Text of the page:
Last Friday, our teams held their two-weekly retrospective, continuing their cycle of improvements. This post highlights the start, a very small yet essential part of a retrospective (or any meeting for that matter) but one that is often underestimated and therefore skipped: the warm-up.
Have you ever thought one—or all—of these things during a meeting:
- “I’ve been in meetings most of the day … it’s hard for me to stay focused.”
- “I don’t feel engaged in this meeting.”
- “I don’t feel included in this meeting.”
- “Not sure if what I want to ask is a stupid question … better play it safe and don’t say anything.”
- “Who is that guy? Is that the new guy from sales?”
- “The more privileged speakers are doing all the talking … I feel like I don’t have any room to give my input.”
- “I wonder what’s for dinner tonight… Did I forget to add the attachment to that mail I just sent? Wow, the sky is blue today!”
It’s normal. Most of us have!
A warm-up helps everyone in the meeting to:
- Be present—mentally and physically—and focused on the topic at hand.
- Be actively engaged: your input matters and is valued.
- Build trust, which fosters collaboration, which in turn fosters higher value coming out of a meeting.
- Improve team dynamics.
- Build relationships between peers.
- Enjoy work! Adding some fun to your day sure helps in getting back up the next morning.
Additional bonus: You get to test if everyone’s audio and video are working properly!
So what warm-ups can you do? There are plenty of warm-ups you can Google but I want to highlight two of my personal favorites. I’ve tried these with a number of teams with very different backgrounds and they just worked best. No matter whether the teams were newly formed or had been working as a team for years.
Warm-up #1: energy music playlist
✔️ Reserve 1-2 minutes per participant for this warm-up.
✔️ Remote: Make sure you share your PC audio during your conference call.
✔️ Co-located: Bring a laptop with speakers.
Open the meeting with this question: What song gives you more energy than five espressos?
Each individual then writes their title and artist on a note (either digitally or physically). While the notes with the songs appear, start adding them to a new Spotify (or alternative) playlist and start playing the first song through your shared audio.
How long you keep the song playing is up to you. Personally, I tend to jump to the next after the song’s main chorus.
While the songs are playing, you will notice that the participants start talking: “Who’s song is this? That’s a classic, I really like it!” or “Never heard this song before, what’s it called?”
Make sure you then take a step back: let the person who wrote down the song reply and have the team dynamics take over while you jump from one song to the next until you’ve had everyone’s song played for at least 30 seconds.
In our meeting, everyone immediately felt revitalized and the ice was broken: we discovered a side of our peers we didn’t know before and felt comfortable sharing our thoughts on the meeting topic at hand. The time spent on the warm-up was returned with interest seeing as all participants were way more engaged than before.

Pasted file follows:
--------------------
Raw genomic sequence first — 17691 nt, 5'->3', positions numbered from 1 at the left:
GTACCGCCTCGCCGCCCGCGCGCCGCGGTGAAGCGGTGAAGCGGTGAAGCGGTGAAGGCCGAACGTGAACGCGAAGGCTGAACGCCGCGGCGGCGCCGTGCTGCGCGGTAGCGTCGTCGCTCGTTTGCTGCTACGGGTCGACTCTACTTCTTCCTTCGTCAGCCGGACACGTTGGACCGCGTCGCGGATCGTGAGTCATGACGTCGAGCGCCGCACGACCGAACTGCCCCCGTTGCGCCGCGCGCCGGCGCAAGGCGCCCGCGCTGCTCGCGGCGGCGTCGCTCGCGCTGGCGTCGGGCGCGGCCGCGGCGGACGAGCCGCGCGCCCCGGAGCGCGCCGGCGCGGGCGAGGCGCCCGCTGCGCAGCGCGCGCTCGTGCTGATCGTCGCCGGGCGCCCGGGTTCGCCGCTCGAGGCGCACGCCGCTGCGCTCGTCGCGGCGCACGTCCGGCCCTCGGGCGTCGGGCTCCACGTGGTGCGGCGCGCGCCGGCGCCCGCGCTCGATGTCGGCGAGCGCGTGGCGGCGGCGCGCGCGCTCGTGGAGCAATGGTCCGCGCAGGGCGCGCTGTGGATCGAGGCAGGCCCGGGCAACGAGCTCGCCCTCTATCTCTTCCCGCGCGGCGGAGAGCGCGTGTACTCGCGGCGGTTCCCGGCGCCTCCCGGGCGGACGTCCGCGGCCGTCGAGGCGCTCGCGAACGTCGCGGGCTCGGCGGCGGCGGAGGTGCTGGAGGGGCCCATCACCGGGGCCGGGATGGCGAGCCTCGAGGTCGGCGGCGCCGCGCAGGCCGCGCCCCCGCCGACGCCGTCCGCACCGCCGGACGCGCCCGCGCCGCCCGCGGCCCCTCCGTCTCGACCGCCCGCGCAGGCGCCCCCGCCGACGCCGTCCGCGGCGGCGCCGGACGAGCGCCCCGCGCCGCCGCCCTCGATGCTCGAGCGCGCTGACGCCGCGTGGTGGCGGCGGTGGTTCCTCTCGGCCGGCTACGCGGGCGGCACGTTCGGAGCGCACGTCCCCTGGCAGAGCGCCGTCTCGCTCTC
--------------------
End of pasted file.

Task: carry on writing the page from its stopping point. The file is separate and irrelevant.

As a nice bonus, you now have a playlist your team can use throughout their workweek whenever they need a pick-me-up.
Below are three playlists that came from some of our teams: enjoy! If you do this warm-up please get back to us and post a link to your playlist in a reply; that would be really amazing!
🎶 Skyline Communications, the Automation and Orchestration team’s energy playlist on Spotify
🎶 Skyline Communications, the Data Insights team’s hype playlist on Spotify
🎶 Skyline Communications, the Data Explorations awesome playlist on Spotify
Warm-up #2: show and tell
✔️ Reserve 2-3 minutes per participant for this warm-up.
✔️ Remote: Use a digital whiteboard that allows you to post images, like Mural, Miro, MS Whiteboard, etc.
✔️ Co-located: Everyone brings their smartphone to show a picture or brings an object they have on their desk.
The goal is that everyone brings an item (or a picture of an item) that is linked to them in some way. It’s entirely up to them to choose if the item is personal or work-related. It just needs to be something that brings them joy or something they are passionate about.
Now go around and ask everyone to explain their connection with the object or picture they have shown. Get some follow-up questions going: “Is that a black belt? How long have you been doing Judo? Remind me to never upset you! 😅” People generally love to talk about the things they are passionate about, so do keep an eye on the timebox.
Below is an example of what came out of one of our team’s warm-ups. Topics ranged from hobbies and sports to pets, family, and more.
Again you get to explore a different side of the people you work with day in, day out. It’s small things like these warm-ups that build trust in a team; that trust leads to collaboration and collaboration leads to better results!